Popular Myths About Popcorn

This fluffy, crunchy movie theater staple is not only delicious and full of carbs, but also a snack with some surprising health benefits. But while we might feel virtuous about our pick at the concession stand, we could be doing it wrong: common wisdom dictates that there are proper ways to eat popcorn: eating from the bottom up, never shaking the container, not adding butter before salt.

But the fact is, there are many common myths about popcorn that are actually false – or at least not entirely true.

Myth: Microwaving popcorn is dangerous.

The microwave radiation generated by the microwaves themselves is not strong enough to produce burns or sparks, but it’s definitely possible that they could start a fire if something flammable gets too close to the heating coils at the top of the appliance. 

For safety’s sake, don’t put anything on top of the popcorn maker while it’s in use, and certainly don’t place it in water afterward.  The same goes for toasters, hairdryers, and any other appliances that produce heat.

Myth: Popcorn isn’t good for you if you add salt, butter, or sugar to it.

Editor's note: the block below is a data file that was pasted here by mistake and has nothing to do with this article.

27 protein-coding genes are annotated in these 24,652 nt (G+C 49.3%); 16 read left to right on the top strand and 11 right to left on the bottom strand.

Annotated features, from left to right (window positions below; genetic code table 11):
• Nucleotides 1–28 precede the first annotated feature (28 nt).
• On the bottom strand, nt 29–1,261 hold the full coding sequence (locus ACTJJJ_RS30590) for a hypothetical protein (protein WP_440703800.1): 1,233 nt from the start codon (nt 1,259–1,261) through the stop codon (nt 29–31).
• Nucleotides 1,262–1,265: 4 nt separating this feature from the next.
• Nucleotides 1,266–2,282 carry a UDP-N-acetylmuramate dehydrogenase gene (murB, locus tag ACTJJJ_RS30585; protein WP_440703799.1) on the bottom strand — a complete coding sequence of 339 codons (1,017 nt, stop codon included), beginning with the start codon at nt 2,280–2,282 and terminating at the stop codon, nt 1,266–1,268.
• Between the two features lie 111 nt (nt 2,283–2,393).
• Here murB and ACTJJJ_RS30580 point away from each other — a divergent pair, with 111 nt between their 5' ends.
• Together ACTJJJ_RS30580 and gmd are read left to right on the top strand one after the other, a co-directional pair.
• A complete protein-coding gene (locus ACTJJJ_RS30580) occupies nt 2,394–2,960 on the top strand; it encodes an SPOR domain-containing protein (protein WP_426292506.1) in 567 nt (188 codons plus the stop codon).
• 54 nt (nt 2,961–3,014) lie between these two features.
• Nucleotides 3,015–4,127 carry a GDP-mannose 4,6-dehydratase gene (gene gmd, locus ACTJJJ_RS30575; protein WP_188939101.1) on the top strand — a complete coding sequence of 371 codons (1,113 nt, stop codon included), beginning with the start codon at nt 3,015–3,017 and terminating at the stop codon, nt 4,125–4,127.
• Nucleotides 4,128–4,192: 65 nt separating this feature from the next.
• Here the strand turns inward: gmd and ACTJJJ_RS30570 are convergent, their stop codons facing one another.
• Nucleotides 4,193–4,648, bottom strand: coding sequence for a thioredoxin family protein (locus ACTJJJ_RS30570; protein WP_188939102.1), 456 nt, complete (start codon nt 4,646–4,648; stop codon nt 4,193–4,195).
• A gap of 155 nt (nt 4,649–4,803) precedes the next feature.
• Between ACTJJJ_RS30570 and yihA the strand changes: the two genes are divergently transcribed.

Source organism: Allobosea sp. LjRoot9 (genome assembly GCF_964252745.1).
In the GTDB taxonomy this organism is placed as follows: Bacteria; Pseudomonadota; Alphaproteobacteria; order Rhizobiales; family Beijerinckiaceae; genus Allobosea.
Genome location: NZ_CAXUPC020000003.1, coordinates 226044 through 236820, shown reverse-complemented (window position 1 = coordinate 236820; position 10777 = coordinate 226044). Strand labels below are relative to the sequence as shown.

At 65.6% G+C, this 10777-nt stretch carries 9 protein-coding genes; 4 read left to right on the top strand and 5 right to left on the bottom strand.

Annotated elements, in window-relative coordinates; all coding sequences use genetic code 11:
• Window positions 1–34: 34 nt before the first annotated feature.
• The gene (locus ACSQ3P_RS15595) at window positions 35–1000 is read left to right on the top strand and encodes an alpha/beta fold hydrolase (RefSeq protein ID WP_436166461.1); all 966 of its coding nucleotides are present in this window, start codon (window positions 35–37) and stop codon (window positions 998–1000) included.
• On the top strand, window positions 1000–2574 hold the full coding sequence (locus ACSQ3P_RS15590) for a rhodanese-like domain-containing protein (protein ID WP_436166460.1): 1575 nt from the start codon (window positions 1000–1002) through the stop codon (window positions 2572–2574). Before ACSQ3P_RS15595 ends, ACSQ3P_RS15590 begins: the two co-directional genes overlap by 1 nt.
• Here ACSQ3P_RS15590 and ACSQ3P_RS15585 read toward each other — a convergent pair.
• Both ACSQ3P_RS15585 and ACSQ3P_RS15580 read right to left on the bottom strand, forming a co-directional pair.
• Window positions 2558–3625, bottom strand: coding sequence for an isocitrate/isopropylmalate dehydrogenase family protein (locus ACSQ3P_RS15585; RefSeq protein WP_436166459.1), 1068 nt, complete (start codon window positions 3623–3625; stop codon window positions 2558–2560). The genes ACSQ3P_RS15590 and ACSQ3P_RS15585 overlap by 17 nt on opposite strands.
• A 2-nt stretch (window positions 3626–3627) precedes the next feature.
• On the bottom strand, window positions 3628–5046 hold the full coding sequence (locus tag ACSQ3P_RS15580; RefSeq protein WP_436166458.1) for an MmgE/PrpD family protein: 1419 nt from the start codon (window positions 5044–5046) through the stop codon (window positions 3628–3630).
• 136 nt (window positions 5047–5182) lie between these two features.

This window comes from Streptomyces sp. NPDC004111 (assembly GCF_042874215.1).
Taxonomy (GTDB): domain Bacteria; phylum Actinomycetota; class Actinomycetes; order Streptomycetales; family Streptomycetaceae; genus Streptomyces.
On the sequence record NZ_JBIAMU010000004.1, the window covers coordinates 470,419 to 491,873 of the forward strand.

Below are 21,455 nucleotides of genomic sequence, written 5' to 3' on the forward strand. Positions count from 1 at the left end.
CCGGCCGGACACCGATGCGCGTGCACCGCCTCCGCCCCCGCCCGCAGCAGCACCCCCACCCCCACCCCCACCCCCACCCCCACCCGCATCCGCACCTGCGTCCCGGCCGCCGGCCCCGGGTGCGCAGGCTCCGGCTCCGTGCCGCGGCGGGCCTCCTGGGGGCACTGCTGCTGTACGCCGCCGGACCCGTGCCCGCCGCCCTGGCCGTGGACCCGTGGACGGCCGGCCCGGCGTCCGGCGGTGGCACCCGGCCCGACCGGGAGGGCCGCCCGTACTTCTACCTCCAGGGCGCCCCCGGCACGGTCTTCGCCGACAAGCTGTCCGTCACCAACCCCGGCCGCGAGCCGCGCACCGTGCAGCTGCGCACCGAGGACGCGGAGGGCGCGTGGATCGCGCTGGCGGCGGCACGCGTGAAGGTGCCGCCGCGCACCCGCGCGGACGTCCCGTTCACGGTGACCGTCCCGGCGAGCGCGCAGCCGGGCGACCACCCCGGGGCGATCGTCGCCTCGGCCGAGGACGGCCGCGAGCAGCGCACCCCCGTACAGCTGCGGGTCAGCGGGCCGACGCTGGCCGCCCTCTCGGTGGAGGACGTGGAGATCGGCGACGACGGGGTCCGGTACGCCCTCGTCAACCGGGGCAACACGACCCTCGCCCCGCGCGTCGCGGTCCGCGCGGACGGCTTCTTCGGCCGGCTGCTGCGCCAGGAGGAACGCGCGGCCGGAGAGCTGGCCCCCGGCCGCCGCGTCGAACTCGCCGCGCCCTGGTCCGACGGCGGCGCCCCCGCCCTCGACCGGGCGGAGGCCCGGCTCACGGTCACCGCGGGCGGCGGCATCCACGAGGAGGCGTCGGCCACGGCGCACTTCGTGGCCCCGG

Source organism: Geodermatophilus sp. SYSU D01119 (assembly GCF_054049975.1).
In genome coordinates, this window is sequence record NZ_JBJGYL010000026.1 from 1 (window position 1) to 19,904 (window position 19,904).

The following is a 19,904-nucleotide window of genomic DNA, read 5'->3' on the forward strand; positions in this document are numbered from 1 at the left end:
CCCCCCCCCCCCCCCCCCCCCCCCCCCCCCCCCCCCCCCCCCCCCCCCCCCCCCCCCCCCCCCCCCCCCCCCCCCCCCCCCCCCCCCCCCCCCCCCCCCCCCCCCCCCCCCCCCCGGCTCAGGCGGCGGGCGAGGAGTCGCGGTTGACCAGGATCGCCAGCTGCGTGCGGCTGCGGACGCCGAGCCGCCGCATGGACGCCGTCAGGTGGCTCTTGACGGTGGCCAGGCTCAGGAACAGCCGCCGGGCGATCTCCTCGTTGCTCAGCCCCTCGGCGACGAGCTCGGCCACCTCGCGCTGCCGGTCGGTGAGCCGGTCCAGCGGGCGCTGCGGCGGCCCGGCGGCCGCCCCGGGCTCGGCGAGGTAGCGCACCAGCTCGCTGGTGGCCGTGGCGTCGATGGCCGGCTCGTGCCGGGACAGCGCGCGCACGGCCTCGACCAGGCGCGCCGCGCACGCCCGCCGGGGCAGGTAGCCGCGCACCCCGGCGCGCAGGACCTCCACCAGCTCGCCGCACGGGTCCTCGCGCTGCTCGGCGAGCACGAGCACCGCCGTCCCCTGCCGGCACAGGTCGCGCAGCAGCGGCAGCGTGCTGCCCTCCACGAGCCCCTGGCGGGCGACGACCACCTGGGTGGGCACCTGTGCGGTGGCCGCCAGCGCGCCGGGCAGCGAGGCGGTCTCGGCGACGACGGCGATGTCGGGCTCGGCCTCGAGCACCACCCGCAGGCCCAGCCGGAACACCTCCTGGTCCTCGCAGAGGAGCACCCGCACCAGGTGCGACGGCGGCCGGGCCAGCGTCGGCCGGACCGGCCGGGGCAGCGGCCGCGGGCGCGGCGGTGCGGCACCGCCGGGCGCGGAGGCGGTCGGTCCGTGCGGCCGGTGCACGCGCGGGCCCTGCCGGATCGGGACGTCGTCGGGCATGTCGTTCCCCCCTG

Adding salt, butter, and sugar all add calories to your popcorn. While this doesn’t make them unhealthy foods, it is important not to overdo it with any of these things.

Many people tend to go overboard on the butter for instance. Just sprinkle a little on at a time instead of dumping half a stick on top, and you’ll be just fine.

Myth: Popcorn pops because it gets too hot.

This is not true. Popcorn pops because of a reaction between the water inside the popcorn and the heat from the microwave.  The reaction creates pressure, and when enough pressure builds up in one area of the kernel it causes an explosion (pop).

Myth: Popcorn is bad for your health.

It’s better than potato chips and fried chicken!  In fact,  popcorn only has 29 calories per cup, and 100% of the fiber is intact when you air-pop it rather than oil popping.  The worst thing about popcorn (and other types of snacks) is that they don’t fill you up, so people end up eating more than they should at a single sitting.

Myth: Popcorn is gluten-free.

Popcorn is naturally gluten-free, but it’s often processed in plants that also process wheat products. This means that if you’re very sensitive to gluten, you should keep popcorn (and anything else processed in that plant) to an absolute minimum.

Myth: All popcorn is created equal.

It’s not always true that all popcorn tastes the same, after all, most home theater poppers will make one batch with a different consistency than another.

Some popcorn has more starch and less oil than others, which is what makes it pop up either large and fluffy or small and harder to handle. This can be attributed to where the corn was grown (the climate has an effect on the taste), how the kernels were harvested, and how the kernels were stored after harvesting.